Archive for the 'Animals' Category

25
Apr
11

Rhino Spotted on the Jones Falls, Baltimore, Maryland

Look carefully and you’ll spot an animal way out of its normal habitat.

On Saturday, just after a rain storm a rhino was spotted by yours truly. The rhino was seen in an obscured wooded area in what was Baltimore’s eariest industrial mill center now a struggling stream under I-83, a major expressway. The area lies not a mile away from The Maryland Zoo, which borders the stream. The zoo does have a rhino. All these thoughts came to mind when I was out on my bicycle and saw firemen looking down from a bridge. I figured it was probably a jumper until I saw them drive away, leaving me alone on this graffiti trail.

A graffiti Bridge along the Jones Falls in Baltimore

Then I turned to my left and saw this. My flee instinct kicked. Large Animal. I’m alone in woods. RUN. But I also was amazed. Am I seeing things. Was this a boulder with odd lighting. No. I scamped down and yes it was a rhino. How they got it down there is a mystery. The terraine ain’t easy by yourself never mind carting this thing down there. I talked to a passerby, a local Hamden guy and he said he goes by there ever day and hasn’t seen anything like this. I got closer and the detail was impressive. Notice the silica, the little hairs, the ribs.

Artist prank taken to its highest form.

This is why I prefer bike riding. I would never had seen this bit of wildlife. The placement of the art was impecable. not in the middle of a meridian strip but placed in urban wildnerness primed for discovery.

The closer I got the more impressive it became.

Indeed this was a Rhino, an excellent speciman.

Advertisements
02
Aug
08

Carlton Street, Baltimore A visit to the Arabber’s Stable

First thing’s first. The word Arabber is an old world name given to the group of people who make their living selling fruit and vegetables from horse and cart. There used to hundreds of stables working from back alley stables throughout Baltimore. Today, there’s only one working stable and one in a holding pattern literally in tents under a bridge in West Baltimore.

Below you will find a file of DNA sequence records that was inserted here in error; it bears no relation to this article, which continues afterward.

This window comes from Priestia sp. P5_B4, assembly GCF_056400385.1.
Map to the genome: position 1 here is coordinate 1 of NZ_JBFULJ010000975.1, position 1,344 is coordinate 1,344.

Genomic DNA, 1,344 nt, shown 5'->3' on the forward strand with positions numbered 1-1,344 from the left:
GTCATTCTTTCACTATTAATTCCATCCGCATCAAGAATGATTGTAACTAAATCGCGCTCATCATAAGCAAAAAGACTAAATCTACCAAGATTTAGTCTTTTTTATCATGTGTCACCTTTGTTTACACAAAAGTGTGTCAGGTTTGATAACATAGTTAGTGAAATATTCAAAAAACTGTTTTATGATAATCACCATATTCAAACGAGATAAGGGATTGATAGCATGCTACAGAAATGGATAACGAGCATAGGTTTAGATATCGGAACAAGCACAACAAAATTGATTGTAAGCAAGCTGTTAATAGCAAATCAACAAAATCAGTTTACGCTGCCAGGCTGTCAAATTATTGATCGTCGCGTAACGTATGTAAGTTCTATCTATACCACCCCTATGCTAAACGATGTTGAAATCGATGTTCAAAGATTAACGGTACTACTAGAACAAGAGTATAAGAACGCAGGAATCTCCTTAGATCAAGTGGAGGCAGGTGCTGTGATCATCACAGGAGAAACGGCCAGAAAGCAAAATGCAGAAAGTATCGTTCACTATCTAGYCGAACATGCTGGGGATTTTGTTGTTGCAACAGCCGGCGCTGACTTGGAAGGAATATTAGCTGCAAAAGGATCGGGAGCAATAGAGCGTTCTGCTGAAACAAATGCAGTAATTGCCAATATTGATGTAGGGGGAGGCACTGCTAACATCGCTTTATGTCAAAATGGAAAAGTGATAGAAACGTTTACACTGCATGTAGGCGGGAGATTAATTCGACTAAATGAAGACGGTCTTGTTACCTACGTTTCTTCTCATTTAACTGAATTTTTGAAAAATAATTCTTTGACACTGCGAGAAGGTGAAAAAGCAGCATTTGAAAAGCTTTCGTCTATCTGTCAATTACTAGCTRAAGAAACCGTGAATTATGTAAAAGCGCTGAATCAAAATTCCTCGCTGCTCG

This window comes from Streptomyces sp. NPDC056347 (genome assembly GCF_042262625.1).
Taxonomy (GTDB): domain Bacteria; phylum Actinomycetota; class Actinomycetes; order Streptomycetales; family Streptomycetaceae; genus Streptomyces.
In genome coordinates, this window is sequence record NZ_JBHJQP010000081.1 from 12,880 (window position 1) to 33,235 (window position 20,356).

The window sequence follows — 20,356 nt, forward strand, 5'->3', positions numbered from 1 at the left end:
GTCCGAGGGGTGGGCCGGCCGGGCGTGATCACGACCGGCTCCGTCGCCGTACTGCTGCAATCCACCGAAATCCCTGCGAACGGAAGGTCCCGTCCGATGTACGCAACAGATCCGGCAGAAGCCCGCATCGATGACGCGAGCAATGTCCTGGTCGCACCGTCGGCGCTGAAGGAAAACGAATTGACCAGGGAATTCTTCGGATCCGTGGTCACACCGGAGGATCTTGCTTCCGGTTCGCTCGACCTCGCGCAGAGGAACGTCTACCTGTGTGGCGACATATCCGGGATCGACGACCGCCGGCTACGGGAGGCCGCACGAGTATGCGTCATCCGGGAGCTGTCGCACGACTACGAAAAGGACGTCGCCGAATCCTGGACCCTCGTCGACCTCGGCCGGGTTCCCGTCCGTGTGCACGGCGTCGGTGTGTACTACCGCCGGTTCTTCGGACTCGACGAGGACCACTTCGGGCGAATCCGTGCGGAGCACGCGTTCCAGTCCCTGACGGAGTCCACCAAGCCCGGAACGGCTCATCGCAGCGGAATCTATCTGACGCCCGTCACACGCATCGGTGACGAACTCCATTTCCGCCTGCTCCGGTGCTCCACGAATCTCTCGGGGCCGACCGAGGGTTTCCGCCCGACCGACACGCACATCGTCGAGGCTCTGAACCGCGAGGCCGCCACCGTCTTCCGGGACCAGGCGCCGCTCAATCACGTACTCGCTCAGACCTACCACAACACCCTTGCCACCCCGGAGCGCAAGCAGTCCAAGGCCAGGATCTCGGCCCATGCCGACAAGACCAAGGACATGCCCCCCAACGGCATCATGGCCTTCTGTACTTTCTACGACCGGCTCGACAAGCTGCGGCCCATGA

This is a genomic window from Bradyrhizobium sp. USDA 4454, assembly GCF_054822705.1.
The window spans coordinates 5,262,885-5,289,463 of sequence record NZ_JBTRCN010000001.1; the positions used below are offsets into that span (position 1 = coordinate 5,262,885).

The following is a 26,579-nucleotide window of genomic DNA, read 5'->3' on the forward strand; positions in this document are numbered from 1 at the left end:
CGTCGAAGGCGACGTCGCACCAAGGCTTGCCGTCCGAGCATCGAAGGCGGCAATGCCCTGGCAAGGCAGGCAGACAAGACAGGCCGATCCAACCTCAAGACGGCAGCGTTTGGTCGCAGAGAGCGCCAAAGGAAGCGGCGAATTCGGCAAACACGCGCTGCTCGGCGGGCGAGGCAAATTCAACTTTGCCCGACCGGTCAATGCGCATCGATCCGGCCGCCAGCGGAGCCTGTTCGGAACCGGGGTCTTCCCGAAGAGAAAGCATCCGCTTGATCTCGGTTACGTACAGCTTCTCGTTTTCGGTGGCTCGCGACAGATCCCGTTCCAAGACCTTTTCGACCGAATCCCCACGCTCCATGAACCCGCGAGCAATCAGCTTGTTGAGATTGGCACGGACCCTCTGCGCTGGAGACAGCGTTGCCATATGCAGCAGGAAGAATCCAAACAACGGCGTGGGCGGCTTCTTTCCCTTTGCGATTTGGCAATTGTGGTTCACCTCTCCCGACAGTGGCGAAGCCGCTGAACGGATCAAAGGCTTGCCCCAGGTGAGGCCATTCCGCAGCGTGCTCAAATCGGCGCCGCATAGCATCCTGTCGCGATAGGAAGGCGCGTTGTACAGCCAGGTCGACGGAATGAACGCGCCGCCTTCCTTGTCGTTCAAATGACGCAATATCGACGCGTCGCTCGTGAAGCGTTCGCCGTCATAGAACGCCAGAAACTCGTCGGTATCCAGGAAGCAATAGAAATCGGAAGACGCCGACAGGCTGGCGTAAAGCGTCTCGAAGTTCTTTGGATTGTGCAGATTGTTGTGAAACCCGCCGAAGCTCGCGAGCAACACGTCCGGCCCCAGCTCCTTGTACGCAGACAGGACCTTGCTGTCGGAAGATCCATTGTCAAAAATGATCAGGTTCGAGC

In July I published a feature in the magazine, The Urbanite. It was the result of a year’s worth of work, some of which I filed with the Baltimore City Paper. You can check out the articles on http://www.citypaper.com and do a search or go to http://www.urbanitebaltimore.com and check out the 20 minutes in video, four stories I did.

There’s a rush you get or at least I get when a story gets published. I still get it and is probably why I’m still in this miserable profession despite having a wife and two kids and doing a terrible job as a provider. (More on that later).

Anyway, after you put out a story there’s this nagging  question what now? I established all this contact and got all this momentum, do I just drop it and go on. Sometimes, most of the times yes. But with the Arabbers, a sub-culture I have been writing about for ten years I don’t want to let it go. I’ve got a line on a story that goes beyond the quaint but sad narrative of people of old timers trying to make a living from horse and cart.

I want to go into their lives and work my way backwards, that is I want to write about their lives on the margins in Baltimore, dealing with poverty and their aspirations and then go oh by the way, he’s walking to his job which happens to be taking a horse out on the streets.

I believe I have this story with Dante, a nine-year old kid, who aspires to be an arabber. 

Today I went down there for the first time since the article came out. The reception was frosty and strange, but that’s what happens. The stable manager gave me grief for mentioning that I someone was smoking pot in the alley. Not an arabber mind you, but a resident who lived in one of Baltimore iconic alley homes, tiny homes built for B & O Railway workers back in the 19th Century. I told him wasn’t trying to besmirch the stables but rather show how the kid’s love of horses kept him away from the teenager offering him to join the party. The kid kept his attention on a horse rounding the corral that was build right there in the alley. It’s a wild sight watching these horse lapping around in the dirt knowing you’re right in the city. There’s a sense of serenity.

I went back there today and Dante had already gone out with a new arabber, a good sign that the culture isn’t quite dead and I hung out with Keith “Superstar” Brooks, his father Brock and “China” sharing some food. Nothing else but the re-affirmation that the story is rich and waiting for me to push on.  

Tony takes Rose, the horse out in the corral in downtown Baltimore

Tony takes Rose, the horse out in the corral in downtown Baltimore